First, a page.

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Old 05-09-2016, 09:17 PM   #1
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How to protect polished alumimum wheels

We got our wheels polished at GK polishing where we keep our motorhome. Now the question is what do you do to keep them as nice as possible. Is there a wheel treatment to preserve them?
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Old 05-09-2016, 09:18 PM   #2
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Try some Rejex.

RejeX: Nothing Sticks but the Shine!

Jon
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Old 05-09-2016, 09:26 PM   #3
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Alcoa used to make a cleaner/preservative. I bought some at a rally a few years ago. One coating and they were still nice and shiny a year later. Got it from an outfit called "Always Shiny Wheels" https://www.shinyrv.com/store/c1/Featured_Products.html
I don't see it on their website nor the Alcoa site anymore though.
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Old 05-09-2016, 09:44 PM   #4
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I use to just keep mine covered when parked at home and they stayed nice. The secret is to use very little wheel polish (thimble full for an entire rim) when touching them up.
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Old 05-09-2016, 11:19 PM   #5
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Mother's Mag and Wheel polish. You can get it at any auto supply store in the car care area. Goes on easy cleans and polishes with very little effort. www.mothers.com I do mine once a year and they look like new.
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Old 05-09-2016, 11:27 PM   #6
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I like to use a product called Maas get it online. Polishes and protects more than just aluminum rims.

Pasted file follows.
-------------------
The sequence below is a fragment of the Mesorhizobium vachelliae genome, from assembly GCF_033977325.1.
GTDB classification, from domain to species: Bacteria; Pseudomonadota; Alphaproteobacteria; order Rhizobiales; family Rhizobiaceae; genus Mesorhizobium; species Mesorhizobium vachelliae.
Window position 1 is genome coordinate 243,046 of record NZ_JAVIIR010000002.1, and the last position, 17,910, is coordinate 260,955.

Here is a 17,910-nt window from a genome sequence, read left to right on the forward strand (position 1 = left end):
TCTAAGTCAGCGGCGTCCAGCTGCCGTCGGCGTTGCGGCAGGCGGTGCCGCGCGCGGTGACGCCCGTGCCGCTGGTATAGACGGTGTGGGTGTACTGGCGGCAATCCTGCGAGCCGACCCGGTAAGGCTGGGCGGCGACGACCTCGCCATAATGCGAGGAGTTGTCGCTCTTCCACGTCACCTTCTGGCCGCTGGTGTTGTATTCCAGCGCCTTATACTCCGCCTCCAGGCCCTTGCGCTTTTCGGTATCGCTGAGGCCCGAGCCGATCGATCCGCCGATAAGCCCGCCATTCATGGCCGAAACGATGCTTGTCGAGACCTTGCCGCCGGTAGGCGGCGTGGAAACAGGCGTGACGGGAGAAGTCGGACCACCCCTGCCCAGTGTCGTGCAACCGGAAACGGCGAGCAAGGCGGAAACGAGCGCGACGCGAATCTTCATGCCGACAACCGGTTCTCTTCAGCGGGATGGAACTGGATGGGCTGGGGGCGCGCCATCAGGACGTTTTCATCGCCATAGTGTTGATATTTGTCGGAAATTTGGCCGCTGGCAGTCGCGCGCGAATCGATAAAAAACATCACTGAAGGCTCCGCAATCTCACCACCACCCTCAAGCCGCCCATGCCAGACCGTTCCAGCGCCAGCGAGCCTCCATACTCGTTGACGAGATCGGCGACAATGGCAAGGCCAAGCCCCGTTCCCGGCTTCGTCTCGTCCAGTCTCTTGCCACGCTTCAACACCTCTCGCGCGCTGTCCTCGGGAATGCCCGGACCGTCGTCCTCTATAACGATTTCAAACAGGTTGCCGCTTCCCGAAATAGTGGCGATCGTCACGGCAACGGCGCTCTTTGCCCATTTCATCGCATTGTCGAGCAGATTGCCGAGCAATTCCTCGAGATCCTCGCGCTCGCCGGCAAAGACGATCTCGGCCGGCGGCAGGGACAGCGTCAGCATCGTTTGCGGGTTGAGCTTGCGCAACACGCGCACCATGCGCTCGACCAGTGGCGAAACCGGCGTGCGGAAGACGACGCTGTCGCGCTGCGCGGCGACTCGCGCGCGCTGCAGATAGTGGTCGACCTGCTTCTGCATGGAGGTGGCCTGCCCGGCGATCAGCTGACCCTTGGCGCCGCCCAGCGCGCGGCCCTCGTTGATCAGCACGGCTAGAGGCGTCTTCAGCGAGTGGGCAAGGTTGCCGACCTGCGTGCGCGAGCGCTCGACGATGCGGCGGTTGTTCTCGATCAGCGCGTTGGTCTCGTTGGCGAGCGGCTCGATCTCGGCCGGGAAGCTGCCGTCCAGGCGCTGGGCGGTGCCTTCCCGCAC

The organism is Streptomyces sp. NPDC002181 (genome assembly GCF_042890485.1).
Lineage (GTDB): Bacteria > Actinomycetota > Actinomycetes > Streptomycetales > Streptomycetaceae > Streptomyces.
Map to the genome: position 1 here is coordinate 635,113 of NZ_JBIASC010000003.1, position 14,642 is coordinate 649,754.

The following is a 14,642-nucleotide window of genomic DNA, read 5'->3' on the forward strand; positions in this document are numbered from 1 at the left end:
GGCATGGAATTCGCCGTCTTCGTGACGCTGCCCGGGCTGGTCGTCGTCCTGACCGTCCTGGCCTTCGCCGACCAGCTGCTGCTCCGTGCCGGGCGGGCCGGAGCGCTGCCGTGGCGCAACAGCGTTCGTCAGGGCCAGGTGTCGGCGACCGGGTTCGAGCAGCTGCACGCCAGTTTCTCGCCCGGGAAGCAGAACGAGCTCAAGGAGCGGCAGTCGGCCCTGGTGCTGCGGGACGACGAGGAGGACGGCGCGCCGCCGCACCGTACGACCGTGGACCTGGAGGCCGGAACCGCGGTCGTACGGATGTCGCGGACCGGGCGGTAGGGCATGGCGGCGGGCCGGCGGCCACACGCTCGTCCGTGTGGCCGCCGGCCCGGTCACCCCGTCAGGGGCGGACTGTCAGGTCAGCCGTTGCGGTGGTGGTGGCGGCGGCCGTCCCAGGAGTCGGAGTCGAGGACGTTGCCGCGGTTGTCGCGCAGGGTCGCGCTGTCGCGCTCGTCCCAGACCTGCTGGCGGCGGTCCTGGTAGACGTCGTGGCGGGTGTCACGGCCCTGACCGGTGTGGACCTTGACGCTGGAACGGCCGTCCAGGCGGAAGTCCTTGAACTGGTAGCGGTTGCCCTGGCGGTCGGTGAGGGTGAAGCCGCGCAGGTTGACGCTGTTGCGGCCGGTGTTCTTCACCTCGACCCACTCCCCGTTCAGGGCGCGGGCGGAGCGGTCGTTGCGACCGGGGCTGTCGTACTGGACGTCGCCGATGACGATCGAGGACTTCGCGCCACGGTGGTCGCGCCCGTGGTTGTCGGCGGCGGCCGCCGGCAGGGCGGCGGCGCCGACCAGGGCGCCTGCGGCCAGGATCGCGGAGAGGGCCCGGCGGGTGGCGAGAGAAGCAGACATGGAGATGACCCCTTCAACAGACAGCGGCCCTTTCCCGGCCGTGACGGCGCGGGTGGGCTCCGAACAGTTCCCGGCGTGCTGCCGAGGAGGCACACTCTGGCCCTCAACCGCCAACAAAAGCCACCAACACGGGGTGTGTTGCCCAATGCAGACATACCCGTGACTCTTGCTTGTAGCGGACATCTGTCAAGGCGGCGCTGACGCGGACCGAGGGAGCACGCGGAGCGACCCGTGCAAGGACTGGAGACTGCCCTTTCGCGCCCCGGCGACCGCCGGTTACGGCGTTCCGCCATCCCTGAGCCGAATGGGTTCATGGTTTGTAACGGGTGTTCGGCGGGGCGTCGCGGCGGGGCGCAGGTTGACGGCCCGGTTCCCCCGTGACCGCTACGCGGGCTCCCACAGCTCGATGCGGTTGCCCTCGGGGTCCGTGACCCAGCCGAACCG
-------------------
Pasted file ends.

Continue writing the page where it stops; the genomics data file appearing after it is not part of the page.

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Old 05-10-2016, 12:48 PM   #7
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Quote:
Originally Posted by rccrafters69 View Post
We got our wheels polished at GK polishing where we keep our motorhome. Now the question is what do you do to keep them as nice as possible. Is there a wheel treatment to preserve them?
Well Sir,
Your wheels look outstanding. Polishing aluminum is nothing but labor. So many think there's magic elixers out there that you just "spray" on or wipe on and, vuallllllaaaaa, it's shiny. Well, nothing can be further from the truth. I've been polishing aluminum for about 45 years and, it's been a learning experience, for much of that time.

You CAN put some protective coating on them, if you choose. Just how long it will last will remain to be seen. The more aluminum is polished, the finer the surface is. The finer the surface is, the more resistance it has to corrosion and dulling.

I've had hundreds of aluminum wheels and have never applied any coatings on them. I don't want anything hindering a touch up job every now and then. Below are mine and, I did a touch up right at 8 months ago. They have survived many trips, rain storms, washings and more, and still look the way you see them. But, as stated, a "touch up" job which, takes me a whole 20 minutes per wheel, about once a year, keeps them looking like mirrors. Your choice. Good luck.
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Old 05-10-2016, 05:00 PM   #8
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You have mastered the art of aluminum wheels. Care to elaborate on your skills?
Have decent wheels but would like to have mine at your level. Kind of like my SS wheels on my '68 Camaro. Still have the car, one owner since new, Me.